PARIS, France — haute couture, fashion’s highest form of creative expression and the creative laboratory of a $2.4 trillion industry, is only made possible due to the skill and technical ability of a small group of international craftsmen and women living in Paris. Although named les petites mains (translated as "little hands", though in its usage the term connotes fairy-like levels of dexterity), despite the diminutive tone of the profession’s official appellation, its members are treated with great respect both within France and around the world.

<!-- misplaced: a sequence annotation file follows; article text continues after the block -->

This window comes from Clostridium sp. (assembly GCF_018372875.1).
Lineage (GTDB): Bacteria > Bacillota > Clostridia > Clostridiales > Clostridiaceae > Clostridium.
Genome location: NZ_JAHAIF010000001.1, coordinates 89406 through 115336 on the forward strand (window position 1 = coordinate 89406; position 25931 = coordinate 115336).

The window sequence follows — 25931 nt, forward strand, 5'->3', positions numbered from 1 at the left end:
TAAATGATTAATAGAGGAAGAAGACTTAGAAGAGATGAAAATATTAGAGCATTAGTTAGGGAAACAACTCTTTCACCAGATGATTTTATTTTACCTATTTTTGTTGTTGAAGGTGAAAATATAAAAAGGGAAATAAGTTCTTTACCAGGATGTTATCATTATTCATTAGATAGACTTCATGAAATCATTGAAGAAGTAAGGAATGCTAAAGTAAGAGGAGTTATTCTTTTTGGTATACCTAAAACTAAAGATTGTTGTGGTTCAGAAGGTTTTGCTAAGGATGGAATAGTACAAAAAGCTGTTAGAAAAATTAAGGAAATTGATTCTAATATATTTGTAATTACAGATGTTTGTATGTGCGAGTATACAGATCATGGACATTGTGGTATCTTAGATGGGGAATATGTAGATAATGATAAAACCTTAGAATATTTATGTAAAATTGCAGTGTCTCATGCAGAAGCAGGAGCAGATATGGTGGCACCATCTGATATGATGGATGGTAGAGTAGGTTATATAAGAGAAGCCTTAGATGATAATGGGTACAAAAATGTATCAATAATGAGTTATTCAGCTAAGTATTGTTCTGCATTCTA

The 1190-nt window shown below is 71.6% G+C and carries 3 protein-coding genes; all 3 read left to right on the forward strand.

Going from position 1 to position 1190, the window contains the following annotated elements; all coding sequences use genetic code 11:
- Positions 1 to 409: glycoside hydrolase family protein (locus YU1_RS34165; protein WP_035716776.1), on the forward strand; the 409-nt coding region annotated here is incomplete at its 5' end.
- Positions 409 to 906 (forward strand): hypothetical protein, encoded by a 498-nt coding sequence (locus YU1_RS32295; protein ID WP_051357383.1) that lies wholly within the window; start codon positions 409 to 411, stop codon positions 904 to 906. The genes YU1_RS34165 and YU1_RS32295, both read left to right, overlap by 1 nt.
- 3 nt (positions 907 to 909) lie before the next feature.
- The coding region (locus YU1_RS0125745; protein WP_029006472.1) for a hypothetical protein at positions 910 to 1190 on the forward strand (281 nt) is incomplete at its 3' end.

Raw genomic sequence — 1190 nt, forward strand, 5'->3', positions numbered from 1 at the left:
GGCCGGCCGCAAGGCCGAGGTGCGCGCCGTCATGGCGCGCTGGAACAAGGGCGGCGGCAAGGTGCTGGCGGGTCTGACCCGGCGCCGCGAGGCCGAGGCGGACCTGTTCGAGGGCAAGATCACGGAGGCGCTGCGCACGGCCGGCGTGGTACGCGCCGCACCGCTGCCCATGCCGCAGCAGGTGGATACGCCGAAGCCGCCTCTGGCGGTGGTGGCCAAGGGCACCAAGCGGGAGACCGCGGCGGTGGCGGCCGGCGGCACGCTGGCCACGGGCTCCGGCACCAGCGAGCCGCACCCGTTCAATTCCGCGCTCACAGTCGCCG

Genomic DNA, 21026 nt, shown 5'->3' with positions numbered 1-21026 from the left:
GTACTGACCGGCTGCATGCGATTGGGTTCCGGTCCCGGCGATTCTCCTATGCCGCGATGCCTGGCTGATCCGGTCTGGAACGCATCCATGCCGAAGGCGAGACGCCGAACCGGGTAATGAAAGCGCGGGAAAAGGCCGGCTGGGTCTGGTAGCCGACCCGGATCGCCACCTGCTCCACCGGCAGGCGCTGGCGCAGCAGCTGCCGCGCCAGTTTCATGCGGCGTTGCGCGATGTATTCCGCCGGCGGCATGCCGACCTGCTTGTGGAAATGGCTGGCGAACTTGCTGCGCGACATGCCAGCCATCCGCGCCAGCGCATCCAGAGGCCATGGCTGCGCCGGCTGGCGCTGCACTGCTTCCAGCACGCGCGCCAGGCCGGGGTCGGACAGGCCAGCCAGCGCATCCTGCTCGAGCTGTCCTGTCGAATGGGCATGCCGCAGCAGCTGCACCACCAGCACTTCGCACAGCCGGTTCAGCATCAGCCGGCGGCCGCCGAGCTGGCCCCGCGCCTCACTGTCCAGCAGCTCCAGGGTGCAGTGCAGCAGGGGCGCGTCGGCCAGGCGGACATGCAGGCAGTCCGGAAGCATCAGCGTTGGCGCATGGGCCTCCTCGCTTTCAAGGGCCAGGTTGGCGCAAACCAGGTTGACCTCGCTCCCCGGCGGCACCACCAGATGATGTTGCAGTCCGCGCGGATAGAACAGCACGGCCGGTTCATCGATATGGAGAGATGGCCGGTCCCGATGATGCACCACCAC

“They maintain the tradition,” explained Christian Dior’s artistic director for womenswear Maria Grazia Chiuri exclusively to BoF, 24 hours before her latest show. Indeed, as the guardians of centuries-old craftsmanship who work across the tenures and aesthetics of multiple creative directors, charged each time with reinterpreting a brand's codes and closely guarded techniques, the skills of an atelier's les petites mains not only make the fantastical confections of haute couture tangible reality, they represent a couture maison's identity in its purest form.
Offering a rare glimpse into the human stories behind Paris's haute couture, BoF takes its readership into the Christian Dior atelier for the final, high-intensity 24 hours before its Autumn/Winter 2017 haute couture show.